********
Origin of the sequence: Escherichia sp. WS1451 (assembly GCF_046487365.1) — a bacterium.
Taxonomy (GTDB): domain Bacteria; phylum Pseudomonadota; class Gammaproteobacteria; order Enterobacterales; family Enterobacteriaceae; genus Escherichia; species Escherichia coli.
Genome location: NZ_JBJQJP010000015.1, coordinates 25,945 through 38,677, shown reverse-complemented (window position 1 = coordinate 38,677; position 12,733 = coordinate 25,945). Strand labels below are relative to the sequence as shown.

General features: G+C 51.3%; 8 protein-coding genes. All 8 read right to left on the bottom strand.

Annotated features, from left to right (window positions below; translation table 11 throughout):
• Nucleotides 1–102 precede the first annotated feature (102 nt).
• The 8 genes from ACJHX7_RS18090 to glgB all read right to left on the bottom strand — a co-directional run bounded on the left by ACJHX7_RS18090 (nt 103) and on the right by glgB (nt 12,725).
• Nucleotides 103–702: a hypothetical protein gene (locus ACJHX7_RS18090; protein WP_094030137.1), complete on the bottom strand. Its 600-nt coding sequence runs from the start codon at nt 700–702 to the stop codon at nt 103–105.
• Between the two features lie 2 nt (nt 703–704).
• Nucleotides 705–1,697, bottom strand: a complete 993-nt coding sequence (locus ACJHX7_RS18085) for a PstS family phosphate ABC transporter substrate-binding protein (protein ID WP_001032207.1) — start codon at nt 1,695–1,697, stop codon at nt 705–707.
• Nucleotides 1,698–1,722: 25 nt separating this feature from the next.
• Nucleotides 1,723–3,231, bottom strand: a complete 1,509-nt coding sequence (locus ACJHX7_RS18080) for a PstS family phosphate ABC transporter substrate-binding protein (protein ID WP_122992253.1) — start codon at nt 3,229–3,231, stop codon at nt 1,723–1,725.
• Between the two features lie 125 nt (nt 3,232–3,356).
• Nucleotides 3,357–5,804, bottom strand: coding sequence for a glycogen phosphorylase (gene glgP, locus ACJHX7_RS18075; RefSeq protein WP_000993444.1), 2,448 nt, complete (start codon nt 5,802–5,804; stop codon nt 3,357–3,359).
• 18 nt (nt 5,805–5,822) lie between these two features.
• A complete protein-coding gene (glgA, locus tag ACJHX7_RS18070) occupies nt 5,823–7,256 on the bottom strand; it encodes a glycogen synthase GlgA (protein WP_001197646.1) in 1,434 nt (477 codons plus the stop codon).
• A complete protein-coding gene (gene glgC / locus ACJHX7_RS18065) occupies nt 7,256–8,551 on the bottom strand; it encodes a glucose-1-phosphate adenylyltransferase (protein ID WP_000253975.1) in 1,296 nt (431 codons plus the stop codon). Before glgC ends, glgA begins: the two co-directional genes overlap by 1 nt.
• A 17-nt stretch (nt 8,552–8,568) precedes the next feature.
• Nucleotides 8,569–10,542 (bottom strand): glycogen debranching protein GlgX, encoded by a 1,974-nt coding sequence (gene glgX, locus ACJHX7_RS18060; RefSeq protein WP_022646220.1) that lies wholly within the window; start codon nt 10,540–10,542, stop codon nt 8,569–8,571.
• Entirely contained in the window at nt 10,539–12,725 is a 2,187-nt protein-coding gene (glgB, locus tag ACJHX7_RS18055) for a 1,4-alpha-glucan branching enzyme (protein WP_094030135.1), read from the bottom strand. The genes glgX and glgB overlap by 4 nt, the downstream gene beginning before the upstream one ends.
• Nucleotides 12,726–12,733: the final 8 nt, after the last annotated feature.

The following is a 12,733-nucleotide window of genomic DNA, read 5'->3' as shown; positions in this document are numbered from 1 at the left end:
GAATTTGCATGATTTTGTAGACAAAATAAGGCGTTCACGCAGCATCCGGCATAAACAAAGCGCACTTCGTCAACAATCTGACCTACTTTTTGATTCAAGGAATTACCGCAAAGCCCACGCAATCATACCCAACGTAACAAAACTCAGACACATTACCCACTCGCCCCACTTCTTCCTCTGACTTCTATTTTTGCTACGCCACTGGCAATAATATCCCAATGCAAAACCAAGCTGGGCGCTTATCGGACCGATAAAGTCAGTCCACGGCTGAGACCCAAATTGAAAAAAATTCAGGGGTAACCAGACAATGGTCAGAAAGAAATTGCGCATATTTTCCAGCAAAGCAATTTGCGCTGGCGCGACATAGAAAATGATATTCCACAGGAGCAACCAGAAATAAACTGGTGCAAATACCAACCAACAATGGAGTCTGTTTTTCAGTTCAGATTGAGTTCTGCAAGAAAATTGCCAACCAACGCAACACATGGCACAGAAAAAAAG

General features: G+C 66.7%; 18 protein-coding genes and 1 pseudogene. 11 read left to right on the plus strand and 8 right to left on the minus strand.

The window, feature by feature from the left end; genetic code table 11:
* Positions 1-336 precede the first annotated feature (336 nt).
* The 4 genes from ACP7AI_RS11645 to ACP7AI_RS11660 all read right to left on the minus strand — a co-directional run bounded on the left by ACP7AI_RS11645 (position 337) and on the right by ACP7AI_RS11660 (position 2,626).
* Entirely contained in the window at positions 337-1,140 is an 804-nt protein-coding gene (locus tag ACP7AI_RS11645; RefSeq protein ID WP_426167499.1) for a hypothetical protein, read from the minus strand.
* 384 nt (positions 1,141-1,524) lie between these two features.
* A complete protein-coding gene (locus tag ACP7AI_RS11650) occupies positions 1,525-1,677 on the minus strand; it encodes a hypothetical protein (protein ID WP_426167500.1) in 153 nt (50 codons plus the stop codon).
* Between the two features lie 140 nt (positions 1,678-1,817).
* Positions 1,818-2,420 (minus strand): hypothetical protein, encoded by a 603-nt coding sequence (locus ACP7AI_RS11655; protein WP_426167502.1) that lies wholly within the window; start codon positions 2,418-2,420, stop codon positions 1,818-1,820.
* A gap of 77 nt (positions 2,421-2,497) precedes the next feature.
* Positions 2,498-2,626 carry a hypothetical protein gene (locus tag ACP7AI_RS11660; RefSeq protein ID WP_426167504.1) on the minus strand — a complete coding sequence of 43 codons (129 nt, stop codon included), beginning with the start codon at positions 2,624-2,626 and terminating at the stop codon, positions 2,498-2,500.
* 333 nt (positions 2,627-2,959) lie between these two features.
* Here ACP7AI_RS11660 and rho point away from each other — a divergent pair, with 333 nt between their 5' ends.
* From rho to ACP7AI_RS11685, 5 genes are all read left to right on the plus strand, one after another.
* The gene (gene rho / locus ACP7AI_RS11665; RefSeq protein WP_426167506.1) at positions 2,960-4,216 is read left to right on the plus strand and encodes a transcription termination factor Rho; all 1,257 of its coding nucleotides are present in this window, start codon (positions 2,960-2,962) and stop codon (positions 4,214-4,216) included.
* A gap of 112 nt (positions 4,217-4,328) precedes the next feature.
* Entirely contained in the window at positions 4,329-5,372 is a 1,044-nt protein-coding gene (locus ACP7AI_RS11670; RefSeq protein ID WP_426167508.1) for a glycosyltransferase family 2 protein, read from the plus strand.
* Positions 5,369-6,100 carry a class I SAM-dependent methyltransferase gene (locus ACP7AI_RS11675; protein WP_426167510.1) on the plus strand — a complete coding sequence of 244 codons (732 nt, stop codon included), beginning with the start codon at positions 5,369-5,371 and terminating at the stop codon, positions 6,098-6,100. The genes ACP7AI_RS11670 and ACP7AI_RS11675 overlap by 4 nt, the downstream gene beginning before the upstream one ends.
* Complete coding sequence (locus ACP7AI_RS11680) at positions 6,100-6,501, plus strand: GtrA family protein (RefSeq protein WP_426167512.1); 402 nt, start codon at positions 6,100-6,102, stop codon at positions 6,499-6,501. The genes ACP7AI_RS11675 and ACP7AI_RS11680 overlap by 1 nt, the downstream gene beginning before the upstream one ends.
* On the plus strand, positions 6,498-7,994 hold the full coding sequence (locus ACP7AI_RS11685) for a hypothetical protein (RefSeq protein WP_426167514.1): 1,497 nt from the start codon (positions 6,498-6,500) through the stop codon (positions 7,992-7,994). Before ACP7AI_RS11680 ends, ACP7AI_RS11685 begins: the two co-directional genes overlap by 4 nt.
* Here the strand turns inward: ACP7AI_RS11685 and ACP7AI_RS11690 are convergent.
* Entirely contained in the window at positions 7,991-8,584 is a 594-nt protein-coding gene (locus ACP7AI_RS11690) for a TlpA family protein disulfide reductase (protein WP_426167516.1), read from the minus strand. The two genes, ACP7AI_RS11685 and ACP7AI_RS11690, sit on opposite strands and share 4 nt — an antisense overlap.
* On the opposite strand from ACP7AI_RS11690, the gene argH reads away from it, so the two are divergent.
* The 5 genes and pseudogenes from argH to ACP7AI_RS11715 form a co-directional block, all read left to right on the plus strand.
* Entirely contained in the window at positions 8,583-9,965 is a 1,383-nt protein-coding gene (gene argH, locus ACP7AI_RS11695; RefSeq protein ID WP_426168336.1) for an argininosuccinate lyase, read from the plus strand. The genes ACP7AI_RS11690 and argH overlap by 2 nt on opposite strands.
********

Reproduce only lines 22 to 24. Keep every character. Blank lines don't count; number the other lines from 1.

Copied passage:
The following is a 12,733-nucleotide window of genomic DNA, read 5'->3' as shown; positions in this document are numbered from 1 at the left end:
GAATTTGCATGATTTTGTAGACAAAATAAGGCGTTCACGCAGCATCCGGCATAAACAAAGCGCACTTCGTCAACAATCTGACCTACTTTTTGATTCAAGGAATTACCGCAAAGCCCACGCAATCATACCCAACGTAACAAAACTCAGACACATTACCCACTCGCCCCACTTCTTCCTCTGACTTCTATTTTTGCTACGCCACTGGCAATAATATCCCAATGCAAAACCAAGCTGGGCGCTTATCGGACCGATAAAGTCAGTCCACGGCTGAGACCCAAATTGAAAAAAATTCAGGGGTAACCAGACAATGGTCAGAAAGAAATTGCGCATATTTTCCAGCAAAGCAATTTGCGCTGGCGCGACATAGAAAATGATATTCCACAGGAGCAACCAGAAATAAACTGGTGCAAATACCAACCAACAATGGAGTCTGTTTTTCAGTTCAGATTGAGTTCTGCAAGAAAATTGCCAACCAACGCAACACATGGCACAGAAAAAAAG

General features: G+C 66.7%; 18 protein-coding genes and 1 pseudogene. 11 read left to right on the plus strand and 8 right to left on the minus strand.